[Franklin Marquez – Age –50’s; Birthplace – Santiago de Cuba, Cuba; Residence – Miami, Florida, U.S.; Lives with Wife and Children; Occupation – Attorney, Writer, Moderator of the Blog]
In the cab, a beat-up Russian Lada, we headed northward, towards the coast and Centro Havana. We passed the sports arena and familiar open streets on the outskirts. Then we were in the depths of Centro Havana, on tiny, pot-holed streets with buildings close on each side, few cars, streets filled with people standing and conversing --- walking, sitting --- balconies propped up by two-by-fours, crumbled pieces of rock littering the ground. We snaked through it, this way and that, for fifteen minutes.
Then, we were at the little apartment occupied by Oswardo’s mother since the 50’s, by him since he was born, and now also by his wife, Yoana and two children. They had a baby girl since I was last there two years ago.
The mom stood like last time, in the metal, barred, locked gate that is the front door. Inside, I met the new daughter – shy, sweet, beautiful. Yoana and Oswardo’s mother were there. Oswardito was at school. The apartment was the same as last time. A tiny front room with a couch and two rocking chairs. An entertainment center sported a black and white t.v. with rabbit ears, and a dvd player.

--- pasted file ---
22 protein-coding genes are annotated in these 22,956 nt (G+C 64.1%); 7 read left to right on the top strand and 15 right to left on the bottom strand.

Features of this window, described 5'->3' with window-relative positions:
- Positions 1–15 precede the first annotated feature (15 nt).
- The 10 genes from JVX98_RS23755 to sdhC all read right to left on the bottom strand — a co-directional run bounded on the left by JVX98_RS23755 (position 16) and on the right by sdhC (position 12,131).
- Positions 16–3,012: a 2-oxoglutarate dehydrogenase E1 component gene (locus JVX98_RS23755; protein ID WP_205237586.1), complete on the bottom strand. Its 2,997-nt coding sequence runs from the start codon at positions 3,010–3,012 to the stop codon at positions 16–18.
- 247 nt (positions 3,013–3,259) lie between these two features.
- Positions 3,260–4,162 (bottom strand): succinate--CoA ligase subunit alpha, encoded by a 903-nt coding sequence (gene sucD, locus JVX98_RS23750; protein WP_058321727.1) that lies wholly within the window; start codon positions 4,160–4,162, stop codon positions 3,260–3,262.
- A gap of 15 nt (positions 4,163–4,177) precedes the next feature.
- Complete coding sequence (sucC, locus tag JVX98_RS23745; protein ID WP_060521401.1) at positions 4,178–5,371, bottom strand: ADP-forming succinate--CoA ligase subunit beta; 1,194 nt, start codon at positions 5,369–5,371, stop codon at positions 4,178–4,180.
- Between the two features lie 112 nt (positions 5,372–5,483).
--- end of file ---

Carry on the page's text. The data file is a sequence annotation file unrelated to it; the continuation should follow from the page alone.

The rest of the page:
Looking back in to the unit from the living room, one can see an open porch area, and a bedroom. The porch area is open to the sky, so the entire apartment is accessible by thieves. This is why they never leave it completely unoccupied, although there really isn’t much crime in Cuba. The bedroom has a bed and dresser. Straight through it is another bedroom. Behind it is a little loft, and to the left, behind the porch area is the kitchen. The table is in the kitchen. There is a sink and gas stove, a small, working refrigerator and an unplugged refrigerator.
I had cafecito, sat in the rocking chairs, talked, and socialized. After a while, I unloaded all the gifts. I had brought a ton of clothes for the children. They were excited about them. Oswardo loved one of the two shirts I had gotten for him. The little girl became attached to her doll, which she named WaWo.
When Oswardito came, he loved his soldiers and clothes. I think some were a bit bigger than he is.
Although Yoana had seen erasers that you put on pencils, nobody else had.
Oswardo showed me the notebook that the school issues, which was all beat up. He said Oswardito would definitely enjoy these.
Oswardo put on a video of a Shakira song, and the little girl danced, grabbed her hip and said, “Loca.”
Dinner was served. Oswardo, Yoana and I sat at the table in the kitchen. A scrawny cat came out from behind the fridge, and Oswardito picked it up. Oswardito ate a little black bean soup, but he was much more interested in the candy canes I had brought, and kept gobbling them up.
The meal was black bean soup, pork, moros, platanos, and yucca. Oswardo’s mom was like my grandmother, hovering and begging me to eat more. It was delicious, and I was very full at the end. Then we had another cafecito and Oswardo went out.
Somehow, he found a driver in a very beat up old car, without a taxi sign, but he said the man was a driver, not a friend. Oswardo accompanied me to the casa particular, or private home, where I would stay.